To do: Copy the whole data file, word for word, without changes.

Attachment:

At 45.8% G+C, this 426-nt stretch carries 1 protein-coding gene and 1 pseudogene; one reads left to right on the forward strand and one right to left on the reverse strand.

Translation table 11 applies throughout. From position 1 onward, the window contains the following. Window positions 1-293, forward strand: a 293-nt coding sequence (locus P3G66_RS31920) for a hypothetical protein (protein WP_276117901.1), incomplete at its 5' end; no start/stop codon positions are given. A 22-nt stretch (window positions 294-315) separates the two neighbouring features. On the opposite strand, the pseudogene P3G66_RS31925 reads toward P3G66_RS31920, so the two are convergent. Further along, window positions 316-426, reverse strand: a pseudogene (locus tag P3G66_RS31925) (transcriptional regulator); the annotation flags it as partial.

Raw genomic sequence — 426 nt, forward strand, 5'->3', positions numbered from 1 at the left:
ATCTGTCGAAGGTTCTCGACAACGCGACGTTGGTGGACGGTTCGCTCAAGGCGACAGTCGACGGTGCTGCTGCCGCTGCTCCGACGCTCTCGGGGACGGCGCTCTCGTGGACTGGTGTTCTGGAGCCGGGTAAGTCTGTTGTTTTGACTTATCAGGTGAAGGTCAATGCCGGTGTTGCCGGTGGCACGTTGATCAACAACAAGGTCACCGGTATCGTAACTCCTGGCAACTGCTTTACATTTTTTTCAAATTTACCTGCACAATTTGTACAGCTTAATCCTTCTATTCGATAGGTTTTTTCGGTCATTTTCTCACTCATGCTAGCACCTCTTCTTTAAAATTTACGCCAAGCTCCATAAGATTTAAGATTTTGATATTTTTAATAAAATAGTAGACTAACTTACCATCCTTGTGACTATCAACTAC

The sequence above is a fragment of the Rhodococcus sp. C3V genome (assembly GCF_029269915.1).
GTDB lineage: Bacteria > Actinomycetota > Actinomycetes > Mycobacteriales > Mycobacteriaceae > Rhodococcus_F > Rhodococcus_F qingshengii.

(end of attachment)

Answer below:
At 45.8% G+C, this 426-nt stretch carries 1 protein-coding gene and 1 pseudogene; one reads left to right on the forward strand and one right to left on the reverse strand.

Translation table 11 applies throughout. From position 1 onward, the window contains the following. Window positions 1-293, forward strand: a 293-nt coding sequence (locus P3G66_RS31920) for a hypothetical protein (protein WP_276117901.1), incomplete at its 5' end; no start/stop codon positions are given. A 22-nt stretch (window positions 294-315) separates the two neighbouring features. On the opposite strand, the pseudogene P3G66_RS31925 reads toward P3G66_RS31920, so the two are convergent. Further along, window positions 316-426, reverse strand: a pseudogene (locus tag P3G66_RS31925) (transcriptional regulator); the annotation flags it as partial.

Raw genomic sequence — 426 nt, forward strand, 5'->3', positions numbered from 1 at the left:
ATCTGTCGAAGGTTCTCGACAACGCGACGTTGGTGGACGGTTCGCTCAAGGCGACAGTCGACGGTGCTGCTGCCGCTGCTCCGACGCTCTCGGGGACGGCGCTCTCGTGGACTGGTGTTCTGGAGCCGGGTAAGTCTGTTGTTTTGACTTATCAGGTGAAGGTCAATGCCGGTGTTGCCGGTGGCACGTTGATCAACAACAAGGTCACCGGTATCGTAACTCCTGGCAACTGCTTTACATTTTTTTCAAATTTACCTGCACAATTTGTACAGCTTAATCCTTCTATTCGATAGGTTTTTTCGGTCATTTTCTCACTCATGCTAGCACCTCTTCTTTAAAATTTACGCCAAGCTCCATAAGATTTAAGATTTTGATATTTTTAATAAAATAGTAGACTAACTTACCATCCTTGTGACTATCAACTAC

The sequence above is a fragment of the Rhodococcus sp. C3V genome (assembly GCF_029269915.1).
GTDB lineage: Bacteria > Actinomycetota > Actinomycetes > Mycobacteriales > Mycobacteriaceae > Rhodococcus_F > Rhodococcus_F qingshengii.